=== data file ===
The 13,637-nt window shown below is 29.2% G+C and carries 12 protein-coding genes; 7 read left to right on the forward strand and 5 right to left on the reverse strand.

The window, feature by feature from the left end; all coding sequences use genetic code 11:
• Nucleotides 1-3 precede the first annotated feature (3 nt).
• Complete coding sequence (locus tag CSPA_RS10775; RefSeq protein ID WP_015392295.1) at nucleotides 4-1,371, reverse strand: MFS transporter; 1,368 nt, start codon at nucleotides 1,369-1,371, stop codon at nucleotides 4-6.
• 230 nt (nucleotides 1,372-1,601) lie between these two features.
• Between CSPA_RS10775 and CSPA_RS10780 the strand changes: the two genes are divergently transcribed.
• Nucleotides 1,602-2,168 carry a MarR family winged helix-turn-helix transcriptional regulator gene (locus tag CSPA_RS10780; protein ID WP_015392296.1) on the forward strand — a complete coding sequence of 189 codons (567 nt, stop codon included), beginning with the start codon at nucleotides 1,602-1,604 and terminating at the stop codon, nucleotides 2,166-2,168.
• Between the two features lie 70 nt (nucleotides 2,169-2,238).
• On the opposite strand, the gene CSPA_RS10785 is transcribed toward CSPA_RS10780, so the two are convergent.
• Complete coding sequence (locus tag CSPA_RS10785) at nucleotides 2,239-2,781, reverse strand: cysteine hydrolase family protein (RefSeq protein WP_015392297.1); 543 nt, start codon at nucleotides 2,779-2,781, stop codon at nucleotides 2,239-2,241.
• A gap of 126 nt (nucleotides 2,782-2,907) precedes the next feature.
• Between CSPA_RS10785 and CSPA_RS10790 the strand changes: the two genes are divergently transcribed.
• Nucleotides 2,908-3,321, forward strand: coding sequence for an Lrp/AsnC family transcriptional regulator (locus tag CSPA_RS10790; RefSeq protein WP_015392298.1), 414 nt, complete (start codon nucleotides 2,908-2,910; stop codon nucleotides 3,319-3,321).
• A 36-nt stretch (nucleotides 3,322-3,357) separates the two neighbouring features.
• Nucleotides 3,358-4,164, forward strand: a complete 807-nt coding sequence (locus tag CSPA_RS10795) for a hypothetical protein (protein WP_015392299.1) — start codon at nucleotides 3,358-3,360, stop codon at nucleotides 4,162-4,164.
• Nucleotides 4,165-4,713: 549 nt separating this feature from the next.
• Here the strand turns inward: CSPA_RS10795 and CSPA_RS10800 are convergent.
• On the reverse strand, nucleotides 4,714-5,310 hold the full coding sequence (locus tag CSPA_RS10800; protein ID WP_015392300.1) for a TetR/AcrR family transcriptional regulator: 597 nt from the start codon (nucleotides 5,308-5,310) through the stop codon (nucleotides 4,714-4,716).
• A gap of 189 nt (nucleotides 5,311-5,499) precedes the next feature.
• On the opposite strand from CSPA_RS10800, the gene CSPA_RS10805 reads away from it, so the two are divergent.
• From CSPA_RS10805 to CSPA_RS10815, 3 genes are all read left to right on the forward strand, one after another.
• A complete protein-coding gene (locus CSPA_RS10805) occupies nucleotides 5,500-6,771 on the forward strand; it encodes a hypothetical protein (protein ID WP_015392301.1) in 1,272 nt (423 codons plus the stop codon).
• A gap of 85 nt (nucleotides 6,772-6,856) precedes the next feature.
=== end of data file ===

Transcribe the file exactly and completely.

The 13,637-nt window shown below is 29.2% G+C and carries 12 protein-coding genes; 7 read left to right on the forward strand and 5 right to left on the reverse strand.

The window, feature by feature from the left end; all coding sequences use genetic code 11:
• Nucleotides 1-3 precede the first annotated feature (3 nt).
• Complete coding sequence (locus tag CSPA_RS10775; RefSeq protein ID WP_015392295.1) at nucleotides 4-1,371, reverse strand: MFS transporter; 1,368 nt, start codon at nucleotides 1,369-1,371, stop codon at nucleotides 4-6.
• 230 nt (nucleotides 1,372-1,601) lie between these two features.
• Between CSPA_RS10775 and CSPA_RS10780 the strand changes: the two genes are divergently transcribed.
• Nucleotides 1,602-2,168 carry a MarR family winged helix-turn-helix transcriptional regulator gene (locus tag CSPA_RS10780; protein ID WP_015392296.1) on the forward strand — a complete coding sequence of 189 codons (567 nt, stop codon included), beginning with the start codon at nucleotides 1,602-1,604 and terminating at the stop codon, nucleotides 2,166-2,168.
• Between the two features lie 70 nt (nucleotides 2,169-2,238).
• On the opposite strand, the gene CSPA_RS10785 is transcribed toward CSPA_RS10780, so the two are convergent.
• Complete coding sequence (locus tag CSPA_RS10785) at nucleotides 2,239-2,781, reverse strand: cysteine hydrolase family protein (RefSeq protein WP_015392297.1); 543 nt, start codon at nucleotides 2,779-2,781, stop codon at nucleotides 2,239-2,241.
• A gap of 126 nt (nucleotides 2,782-2,907) precedes the next feature.
• Between CSPA_RS10785 and CSPA_RS10790 the strand changes: the two genes are divergently transcribed.
• Nucleotides 2,908-3,321, forward strand: coding sequence for an Lrp/AsnC family transcriptional regulator (locus tag CSPA_RS10790; RefSeq protein WP_015392298.1), 414 nt, complete (start codon nucleotides 2,908-2,910; stop codon nucleotides 3,319-3,321).
• A 36-nt stretch (nucleotides 3,322-3,357) separates the two neighbouring features.
• Nucleotides 3,358-4,164, forward strand: a complete 807-nt coding sequence (locus tag CSPA_RS10795) for a hypothetical protein (protein WP_015392299.1) — start codon at nucleotides 3,358-3,360, stop codon at nucleotides 4,162-4,164.
• Nucleotides 4,165-4,713: 549 nt separating this feature from the next.
• Here the strand turns inward: CSPA_RS10795 and CSPA_RS10800 are convergent.
• On the reverse strand, nucleotides 4,714-5,310 hold the full coding sequence (locus tag CSPA_RS10800; protein ID WP_015392300.1) for a TetR/AcrR family transcriptional regulator: 597 nt from the start codon (nucleotides 5,308-5,310) through the stop codon (nucleotides 4,714-4,716).
• A gap of 189 nt (nucleotides 5,311-5,499) precedes the next feature.
• On the opposite strand from CSPA_RS10800, the gene CSPA_RS10805 reads away from it, so the two are divergent.
• From CSPA_RS10805 to CSPA_RS10815, 3 genes are all read left to right on the forward strand, one after another.
• A complete protein-coding gene (locus CSPA_RS10805) occupies nucleotides 5,500-6,771 on the forward strand; it encodes a hypothetical protein (protein ID WP_015392301.1) in 1,272 nt (423 codons plus the stop codon).
• A gap of 85 nt (nucleotides 6,772-6,856) precedes the next feature.